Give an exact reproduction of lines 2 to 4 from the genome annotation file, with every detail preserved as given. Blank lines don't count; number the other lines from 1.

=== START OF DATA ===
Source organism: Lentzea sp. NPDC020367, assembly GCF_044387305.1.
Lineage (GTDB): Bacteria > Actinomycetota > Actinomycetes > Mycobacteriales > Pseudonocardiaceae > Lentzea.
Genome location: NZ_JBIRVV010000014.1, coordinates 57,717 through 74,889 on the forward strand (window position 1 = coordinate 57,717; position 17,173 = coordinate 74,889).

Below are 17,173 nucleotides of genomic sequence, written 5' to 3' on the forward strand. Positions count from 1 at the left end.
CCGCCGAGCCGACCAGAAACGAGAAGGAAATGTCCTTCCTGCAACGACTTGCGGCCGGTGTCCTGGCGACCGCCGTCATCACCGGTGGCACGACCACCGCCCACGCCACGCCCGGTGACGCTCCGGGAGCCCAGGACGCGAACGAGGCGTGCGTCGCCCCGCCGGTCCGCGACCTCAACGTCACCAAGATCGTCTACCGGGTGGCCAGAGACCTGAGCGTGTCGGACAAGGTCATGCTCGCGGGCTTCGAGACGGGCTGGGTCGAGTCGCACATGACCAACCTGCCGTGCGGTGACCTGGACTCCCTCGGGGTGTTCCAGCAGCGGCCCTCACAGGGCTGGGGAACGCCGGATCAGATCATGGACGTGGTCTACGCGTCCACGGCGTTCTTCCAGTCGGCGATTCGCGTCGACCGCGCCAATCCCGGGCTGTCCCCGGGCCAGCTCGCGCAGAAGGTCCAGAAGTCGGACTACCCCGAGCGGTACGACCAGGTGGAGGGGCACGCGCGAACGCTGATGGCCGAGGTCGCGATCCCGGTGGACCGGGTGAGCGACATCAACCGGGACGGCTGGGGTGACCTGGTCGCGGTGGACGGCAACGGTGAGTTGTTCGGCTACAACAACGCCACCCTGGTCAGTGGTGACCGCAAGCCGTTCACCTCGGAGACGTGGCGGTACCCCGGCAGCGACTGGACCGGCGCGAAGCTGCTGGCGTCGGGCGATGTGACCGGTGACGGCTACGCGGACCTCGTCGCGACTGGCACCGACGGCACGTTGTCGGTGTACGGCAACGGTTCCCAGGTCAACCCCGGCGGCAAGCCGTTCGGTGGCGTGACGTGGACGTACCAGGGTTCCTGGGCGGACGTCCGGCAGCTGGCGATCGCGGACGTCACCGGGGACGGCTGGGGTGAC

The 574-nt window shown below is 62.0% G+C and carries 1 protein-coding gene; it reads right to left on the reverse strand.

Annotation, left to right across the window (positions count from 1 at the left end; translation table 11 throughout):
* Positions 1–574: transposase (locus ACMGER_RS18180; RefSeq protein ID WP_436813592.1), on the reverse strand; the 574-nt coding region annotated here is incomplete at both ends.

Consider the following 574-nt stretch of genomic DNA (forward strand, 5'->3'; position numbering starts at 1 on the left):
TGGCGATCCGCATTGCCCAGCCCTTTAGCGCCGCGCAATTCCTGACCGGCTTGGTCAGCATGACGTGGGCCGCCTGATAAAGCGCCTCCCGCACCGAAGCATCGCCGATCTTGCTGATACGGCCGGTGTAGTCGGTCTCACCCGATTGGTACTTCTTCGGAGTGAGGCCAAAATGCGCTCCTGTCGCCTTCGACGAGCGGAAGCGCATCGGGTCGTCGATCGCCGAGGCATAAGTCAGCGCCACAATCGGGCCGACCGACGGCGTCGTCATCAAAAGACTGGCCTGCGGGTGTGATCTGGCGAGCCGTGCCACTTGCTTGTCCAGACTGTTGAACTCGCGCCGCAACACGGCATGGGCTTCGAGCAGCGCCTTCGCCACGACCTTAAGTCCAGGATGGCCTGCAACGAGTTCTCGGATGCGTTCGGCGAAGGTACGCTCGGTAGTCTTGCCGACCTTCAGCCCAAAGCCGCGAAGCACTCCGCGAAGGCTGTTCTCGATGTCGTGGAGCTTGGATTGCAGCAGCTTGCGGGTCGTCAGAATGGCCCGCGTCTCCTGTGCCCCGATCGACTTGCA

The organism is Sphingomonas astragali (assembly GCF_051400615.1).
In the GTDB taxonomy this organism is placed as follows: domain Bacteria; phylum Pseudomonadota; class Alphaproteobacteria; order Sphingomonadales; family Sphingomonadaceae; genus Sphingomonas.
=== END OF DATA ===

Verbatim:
Lineage (GTDB): Bacteria > Actinomycetota > Actinomycetes > Mycobacteriales > Pseudonocardiaceae > Lentzea.
Genome location: NZ_JBIRVV010000014.1, coordinates 57,717 through 74,889 on the forward strand (window position 1 = coordinate 57,717; position 17,173 = coordinate 74,889).

Below are 17,173 nucleotides of genomic sequence, written 5' to 3' on the forward strand. Positions count from 1 at the left end.